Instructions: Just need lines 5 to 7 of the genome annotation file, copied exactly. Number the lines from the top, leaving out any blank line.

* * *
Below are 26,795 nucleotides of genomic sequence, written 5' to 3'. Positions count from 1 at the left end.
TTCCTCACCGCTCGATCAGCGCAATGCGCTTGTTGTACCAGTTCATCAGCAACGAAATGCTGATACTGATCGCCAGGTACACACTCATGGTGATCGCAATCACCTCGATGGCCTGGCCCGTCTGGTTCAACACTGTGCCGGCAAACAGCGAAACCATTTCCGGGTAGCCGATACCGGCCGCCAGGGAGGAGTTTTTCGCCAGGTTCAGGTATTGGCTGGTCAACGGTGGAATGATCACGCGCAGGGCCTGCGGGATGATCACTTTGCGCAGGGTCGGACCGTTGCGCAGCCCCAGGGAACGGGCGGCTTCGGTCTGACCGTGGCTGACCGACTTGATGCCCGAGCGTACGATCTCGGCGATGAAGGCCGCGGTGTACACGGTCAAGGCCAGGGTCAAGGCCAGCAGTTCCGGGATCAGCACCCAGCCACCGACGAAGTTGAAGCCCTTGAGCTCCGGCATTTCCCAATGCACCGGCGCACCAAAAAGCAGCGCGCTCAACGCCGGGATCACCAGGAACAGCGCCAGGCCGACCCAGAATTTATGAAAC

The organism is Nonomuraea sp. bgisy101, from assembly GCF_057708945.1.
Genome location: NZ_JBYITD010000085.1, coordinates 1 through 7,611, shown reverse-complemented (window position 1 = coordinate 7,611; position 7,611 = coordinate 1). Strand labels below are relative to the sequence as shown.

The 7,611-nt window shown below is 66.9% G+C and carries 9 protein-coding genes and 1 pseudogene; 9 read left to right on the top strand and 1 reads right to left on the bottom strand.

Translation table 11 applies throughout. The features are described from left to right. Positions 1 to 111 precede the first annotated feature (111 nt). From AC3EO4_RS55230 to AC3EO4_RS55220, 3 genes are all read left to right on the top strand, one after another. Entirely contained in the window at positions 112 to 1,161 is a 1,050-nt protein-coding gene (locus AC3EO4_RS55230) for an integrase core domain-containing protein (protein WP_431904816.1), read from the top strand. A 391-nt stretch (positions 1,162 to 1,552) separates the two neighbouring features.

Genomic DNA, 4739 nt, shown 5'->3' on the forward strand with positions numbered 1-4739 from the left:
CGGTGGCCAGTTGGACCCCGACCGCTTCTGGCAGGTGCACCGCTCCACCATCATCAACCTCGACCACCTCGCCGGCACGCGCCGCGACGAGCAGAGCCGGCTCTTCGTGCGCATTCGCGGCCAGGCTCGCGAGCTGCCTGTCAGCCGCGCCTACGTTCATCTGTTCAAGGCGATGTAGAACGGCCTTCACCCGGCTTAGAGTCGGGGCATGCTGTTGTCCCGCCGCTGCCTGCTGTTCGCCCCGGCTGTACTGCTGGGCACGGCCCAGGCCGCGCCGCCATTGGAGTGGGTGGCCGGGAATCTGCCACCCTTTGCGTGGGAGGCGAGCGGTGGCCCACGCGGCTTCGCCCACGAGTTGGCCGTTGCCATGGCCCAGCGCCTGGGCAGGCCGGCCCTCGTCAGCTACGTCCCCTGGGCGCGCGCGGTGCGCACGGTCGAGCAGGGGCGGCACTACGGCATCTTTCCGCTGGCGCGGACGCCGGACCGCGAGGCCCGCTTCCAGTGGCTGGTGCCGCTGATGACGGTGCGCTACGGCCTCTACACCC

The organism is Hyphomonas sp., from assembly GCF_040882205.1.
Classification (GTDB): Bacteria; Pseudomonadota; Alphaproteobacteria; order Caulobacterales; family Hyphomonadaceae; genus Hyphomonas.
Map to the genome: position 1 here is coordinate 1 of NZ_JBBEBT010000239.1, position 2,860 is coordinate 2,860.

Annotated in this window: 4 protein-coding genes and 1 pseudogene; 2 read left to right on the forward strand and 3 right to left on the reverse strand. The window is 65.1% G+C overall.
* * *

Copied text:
The 7,611-nt window shown below is 66.9% G+C and carries 9 protein-coding genes and 1 pseudogene; 9 read left to right on the top strand and 1 reads right to left on the bottom strand.

Translation table 11 applies throughout. The features are described from left to right. Positions 1 to 111 precede the first annotated feature (111 nt). From AC3EO4_RS55230 to AC3EO4_RS55220, 3 genes are all read left to right on the top strand, one after another. Entirely contained in the window at positions 112 to 1,161 is a 1,050-nt protein-coding gene (locus AC3EO4_RS55230) for an integrase core domain-containing protein (protein WP_431904816.1), read from the top strand. A 391-nt stretch (positions 1,162 to 1,552) separates the two neighbouring features.

Genomic DNA, 4739 nt, shown 5'->3' on the forward strand with positions numbered 1-4739 from the left: